Fifth,look for signs of wear between the guide post and the guide bush.
Looking for traces of scratches or scratches, this type of mold fitting wear is due to lack of lubrication. If traces are only present, you can extend the life of the guideposts and guide bushes by adding lubricant. If the wear is serious, you should replace the new part. Otherwise, the cavity and the core part may not be well matched, resulting in a thin and thick part wall.
Sixth, check the flow of water.
Connect a hose at the outlet of the waterway and let the water stay in the bucket through the water pipe. If the outflow of water is not clear or colored, there may be rusting, and a lack of smoothness means that it is blocked somewhere. If you find any of these problems, drill all the pipes again (or clean them in any way you like). Improving the plant's water treatment system will prevent future problems caused by rusting and blocking.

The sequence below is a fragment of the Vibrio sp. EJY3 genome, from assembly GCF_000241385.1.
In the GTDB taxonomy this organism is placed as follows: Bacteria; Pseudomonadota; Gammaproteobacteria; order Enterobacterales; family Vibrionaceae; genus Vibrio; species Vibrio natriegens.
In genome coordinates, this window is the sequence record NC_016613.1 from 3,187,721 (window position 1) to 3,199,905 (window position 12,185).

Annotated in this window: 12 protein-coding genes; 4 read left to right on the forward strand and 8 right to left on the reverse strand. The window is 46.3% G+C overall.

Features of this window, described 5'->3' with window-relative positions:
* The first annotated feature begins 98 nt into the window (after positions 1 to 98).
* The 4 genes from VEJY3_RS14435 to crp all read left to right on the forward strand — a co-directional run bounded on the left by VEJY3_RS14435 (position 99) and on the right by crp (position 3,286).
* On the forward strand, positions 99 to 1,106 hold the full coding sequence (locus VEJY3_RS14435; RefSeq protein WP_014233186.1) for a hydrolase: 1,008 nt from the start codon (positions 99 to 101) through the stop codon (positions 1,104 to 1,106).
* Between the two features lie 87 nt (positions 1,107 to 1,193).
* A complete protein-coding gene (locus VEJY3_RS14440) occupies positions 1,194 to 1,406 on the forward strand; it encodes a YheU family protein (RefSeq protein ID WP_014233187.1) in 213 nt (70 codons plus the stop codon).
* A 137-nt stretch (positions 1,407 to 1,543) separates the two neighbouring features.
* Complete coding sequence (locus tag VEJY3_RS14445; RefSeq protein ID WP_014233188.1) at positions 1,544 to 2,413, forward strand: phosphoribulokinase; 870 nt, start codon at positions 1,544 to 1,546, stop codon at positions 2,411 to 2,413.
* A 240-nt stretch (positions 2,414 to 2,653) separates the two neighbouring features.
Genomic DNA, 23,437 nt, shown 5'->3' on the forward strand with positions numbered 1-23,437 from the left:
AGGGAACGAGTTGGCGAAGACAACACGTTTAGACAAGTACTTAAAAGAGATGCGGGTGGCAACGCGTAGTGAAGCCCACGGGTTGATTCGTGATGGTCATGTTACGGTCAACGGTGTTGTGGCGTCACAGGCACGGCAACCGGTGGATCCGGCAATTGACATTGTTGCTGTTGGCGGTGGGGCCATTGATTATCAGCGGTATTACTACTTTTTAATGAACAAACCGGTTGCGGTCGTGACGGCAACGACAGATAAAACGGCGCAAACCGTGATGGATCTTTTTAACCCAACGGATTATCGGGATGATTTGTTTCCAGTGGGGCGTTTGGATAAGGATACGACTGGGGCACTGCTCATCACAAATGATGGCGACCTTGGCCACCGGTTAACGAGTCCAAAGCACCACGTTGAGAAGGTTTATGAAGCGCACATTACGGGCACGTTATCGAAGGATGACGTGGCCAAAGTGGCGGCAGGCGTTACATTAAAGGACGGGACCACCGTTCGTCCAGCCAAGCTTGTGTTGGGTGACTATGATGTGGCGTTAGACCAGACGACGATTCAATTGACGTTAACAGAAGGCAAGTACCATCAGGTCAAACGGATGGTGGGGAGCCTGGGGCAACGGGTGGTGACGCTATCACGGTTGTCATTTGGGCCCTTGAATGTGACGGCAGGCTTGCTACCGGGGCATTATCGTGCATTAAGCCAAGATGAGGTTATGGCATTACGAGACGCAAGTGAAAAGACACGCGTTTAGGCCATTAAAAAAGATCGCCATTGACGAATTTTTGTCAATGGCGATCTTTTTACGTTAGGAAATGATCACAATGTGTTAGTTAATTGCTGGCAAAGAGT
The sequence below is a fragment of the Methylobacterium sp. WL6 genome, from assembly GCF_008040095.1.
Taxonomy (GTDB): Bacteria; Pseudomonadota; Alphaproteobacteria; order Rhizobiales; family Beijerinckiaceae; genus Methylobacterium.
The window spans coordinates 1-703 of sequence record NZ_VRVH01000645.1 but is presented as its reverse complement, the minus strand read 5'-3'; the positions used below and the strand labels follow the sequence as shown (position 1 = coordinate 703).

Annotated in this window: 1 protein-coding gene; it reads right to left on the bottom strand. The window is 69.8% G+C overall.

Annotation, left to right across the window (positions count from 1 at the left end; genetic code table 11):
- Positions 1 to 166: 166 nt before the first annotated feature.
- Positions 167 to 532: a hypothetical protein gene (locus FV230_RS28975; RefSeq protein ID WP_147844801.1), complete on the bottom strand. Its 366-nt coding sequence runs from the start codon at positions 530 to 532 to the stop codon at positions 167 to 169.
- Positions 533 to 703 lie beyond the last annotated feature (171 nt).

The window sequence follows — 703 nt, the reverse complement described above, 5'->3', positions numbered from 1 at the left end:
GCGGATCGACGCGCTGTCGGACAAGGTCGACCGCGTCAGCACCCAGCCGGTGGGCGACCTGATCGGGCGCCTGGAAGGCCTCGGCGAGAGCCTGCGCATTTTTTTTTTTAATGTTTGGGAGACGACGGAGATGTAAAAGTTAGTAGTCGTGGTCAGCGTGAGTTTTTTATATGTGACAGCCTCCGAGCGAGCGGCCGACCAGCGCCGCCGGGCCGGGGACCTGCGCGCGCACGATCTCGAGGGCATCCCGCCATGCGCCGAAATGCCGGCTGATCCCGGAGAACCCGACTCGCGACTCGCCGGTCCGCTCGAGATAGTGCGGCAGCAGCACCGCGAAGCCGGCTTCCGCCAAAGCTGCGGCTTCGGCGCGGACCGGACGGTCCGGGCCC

Seventh, clean the thimble.
After a year, the ejector pin becomes very dirty due to gas accumulation and filmy impurities. It is recommended to clean it with a mold cleaning agent every 6-12 months. After cleaning, apply a layer of lubricant to the thimble to prevent galling or breaking.
Eighth, see if there is a break in the radius of the hot mouth.
Fractures are caused by loose, stiffened plastic chips that remain in the hot mouth of the machine as a result of clamping forces from the barrel assembly during forward injection molding. The cause of the problem may also be misalignment of the centerline. When you find a fracture, consider both possibilities. If damage is severe enough to prevent petal-like leakage (a term previously used by the user of the mold to refer to plastic leakage between the guide sleeve and the hot mouthpiece of the machine), the sprue bushing should be replaced promptly.